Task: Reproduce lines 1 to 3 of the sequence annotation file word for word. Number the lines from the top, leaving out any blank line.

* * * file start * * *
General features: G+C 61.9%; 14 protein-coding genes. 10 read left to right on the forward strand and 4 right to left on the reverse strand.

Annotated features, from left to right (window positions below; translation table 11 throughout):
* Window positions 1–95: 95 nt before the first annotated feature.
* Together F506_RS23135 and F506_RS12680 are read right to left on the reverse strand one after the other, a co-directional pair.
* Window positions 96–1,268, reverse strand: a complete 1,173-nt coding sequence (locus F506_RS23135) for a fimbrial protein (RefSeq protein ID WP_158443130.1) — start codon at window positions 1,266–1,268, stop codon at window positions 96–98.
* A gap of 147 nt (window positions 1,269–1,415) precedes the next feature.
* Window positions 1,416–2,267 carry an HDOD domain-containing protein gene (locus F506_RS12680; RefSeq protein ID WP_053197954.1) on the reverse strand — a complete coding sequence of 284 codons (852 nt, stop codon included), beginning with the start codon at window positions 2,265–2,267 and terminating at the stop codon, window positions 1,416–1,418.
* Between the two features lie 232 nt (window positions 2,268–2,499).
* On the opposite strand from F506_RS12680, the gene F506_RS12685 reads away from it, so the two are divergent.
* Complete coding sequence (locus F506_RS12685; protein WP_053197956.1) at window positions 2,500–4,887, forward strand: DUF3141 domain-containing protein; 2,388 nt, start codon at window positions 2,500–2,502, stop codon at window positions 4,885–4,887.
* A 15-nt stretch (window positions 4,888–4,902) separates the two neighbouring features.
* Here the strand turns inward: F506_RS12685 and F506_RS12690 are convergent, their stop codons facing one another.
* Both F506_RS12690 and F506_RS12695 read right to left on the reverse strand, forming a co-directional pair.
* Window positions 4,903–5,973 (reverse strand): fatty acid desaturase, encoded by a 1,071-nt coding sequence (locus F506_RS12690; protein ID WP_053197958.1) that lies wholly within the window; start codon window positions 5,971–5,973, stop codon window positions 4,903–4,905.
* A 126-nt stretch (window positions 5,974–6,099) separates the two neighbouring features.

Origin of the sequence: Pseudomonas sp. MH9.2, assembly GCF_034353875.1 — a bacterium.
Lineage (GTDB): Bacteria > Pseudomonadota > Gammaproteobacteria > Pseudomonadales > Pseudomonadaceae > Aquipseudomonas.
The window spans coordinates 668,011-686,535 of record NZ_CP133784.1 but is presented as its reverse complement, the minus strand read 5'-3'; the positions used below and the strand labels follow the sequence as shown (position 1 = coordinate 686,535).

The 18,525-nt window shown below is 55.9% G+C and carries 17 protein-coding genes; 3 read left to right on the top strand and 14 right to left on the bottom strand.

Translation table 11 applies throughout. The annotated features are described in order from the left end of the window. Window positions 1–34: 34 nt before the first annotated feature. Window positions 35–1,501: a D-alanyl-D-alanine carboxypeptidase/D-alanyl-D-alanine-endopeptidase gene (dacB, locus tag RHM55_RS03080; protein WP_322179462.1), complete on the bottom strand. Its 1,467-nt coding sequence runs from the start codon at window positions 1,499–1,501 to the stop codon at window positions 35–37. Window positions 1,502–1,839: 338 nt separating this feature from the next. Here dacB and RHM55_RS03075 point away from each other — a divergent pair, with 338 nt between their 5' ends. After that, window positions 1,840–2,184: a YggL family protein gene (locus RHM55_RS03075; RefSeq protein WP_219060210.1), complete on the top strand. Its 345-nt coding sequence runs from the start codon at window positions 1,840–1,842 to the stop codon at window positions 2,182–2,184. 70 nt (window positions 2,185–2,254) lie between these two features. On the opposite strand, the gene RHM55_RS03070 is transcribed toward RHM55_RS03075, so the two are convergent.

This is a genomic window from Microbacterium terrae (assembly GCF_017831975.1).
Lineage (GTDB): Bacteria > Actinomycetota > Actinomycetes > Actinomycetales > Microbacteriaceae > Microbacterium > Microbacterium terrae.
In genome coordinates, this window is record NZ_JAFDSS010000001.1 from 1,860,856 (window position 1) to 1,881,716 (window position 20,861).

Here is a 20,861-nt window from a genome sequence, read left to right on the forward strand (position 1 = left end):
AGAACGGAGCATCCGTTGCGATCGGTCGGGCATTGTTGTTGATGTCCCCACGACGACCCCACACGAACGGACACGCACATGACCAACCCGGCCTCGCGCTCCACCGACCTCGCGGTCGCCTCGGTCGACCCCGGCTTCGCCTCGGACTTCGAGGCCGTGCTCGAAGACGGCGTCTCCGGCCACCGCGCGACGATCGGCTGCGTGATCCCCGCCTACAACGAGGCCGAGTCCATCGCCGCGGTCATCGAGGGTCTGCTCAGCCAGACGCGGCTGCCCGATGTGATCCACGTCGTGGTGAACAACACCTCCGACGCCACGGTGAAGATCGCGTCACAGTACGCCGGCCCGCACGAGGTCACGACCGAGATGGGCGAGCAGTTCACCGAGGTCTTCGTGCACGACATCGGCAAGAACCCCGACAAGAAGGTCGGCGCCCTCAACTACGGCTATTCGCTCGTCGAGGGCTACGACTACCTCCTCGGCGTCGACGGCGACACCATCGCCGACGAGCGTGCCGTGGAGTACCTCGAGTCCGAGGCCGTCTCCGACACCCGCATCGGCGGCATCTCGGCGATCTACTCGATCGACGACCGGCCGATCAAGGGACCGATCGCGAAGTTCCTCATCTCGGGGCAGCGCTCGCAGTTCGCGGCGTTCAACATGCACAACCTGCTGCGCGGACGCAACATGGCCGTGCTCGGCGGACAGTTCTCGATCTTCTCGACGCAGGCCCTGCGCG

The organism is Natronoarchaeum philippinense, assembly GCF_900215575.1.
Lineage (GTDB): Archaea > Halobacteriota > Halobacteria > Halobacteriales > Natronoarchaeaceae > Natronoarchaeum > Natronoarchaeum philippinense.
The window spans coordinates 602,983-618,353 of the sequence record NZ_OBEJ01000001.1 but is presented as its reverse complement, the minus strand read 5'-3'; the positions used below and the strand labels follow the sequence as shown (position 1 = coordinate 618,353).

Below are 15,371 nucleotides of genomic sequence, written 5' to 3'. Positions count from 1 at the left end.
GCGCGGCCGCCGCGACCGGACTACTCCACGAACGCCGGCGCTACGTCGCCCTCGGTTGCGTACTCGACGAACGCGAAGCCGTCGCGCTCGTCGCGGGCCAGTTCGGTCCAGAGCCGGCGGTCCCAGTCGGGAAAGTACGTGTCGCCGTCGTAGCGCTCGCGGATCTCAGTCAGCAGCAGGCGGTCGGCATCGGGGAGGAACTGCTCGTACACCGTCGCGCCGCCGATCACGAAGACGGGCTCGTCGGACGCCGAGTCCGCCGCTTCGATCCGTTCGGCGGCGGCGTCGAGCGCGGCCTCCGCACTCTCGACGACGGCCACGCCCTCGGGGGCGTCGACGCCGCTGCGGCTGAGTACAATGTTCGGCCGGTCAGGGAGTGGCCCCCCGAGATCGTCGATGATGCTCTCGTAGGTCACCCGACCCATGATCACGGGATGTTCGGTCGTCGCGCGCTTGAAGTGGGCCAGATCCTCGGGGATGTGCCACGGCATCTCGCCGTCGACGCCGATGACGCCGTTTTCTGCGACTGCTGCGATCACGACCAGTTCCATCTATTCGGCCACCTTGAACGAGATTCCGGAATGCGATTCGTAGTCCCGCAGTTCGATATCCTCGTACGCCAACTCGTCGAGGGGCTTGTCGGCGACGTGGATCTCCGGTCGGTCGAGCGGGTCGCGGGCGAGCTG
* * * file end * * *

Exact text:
General features: G+C 61.9%; 14 protein-coding genes. 10 read left to right on the forward strand and 4 right to left on the reverse strand.

Annotated features, from left to right (window positions below; translation table 11 throughout):
* Window positions 1–95: 95 nt before the first annotated feature.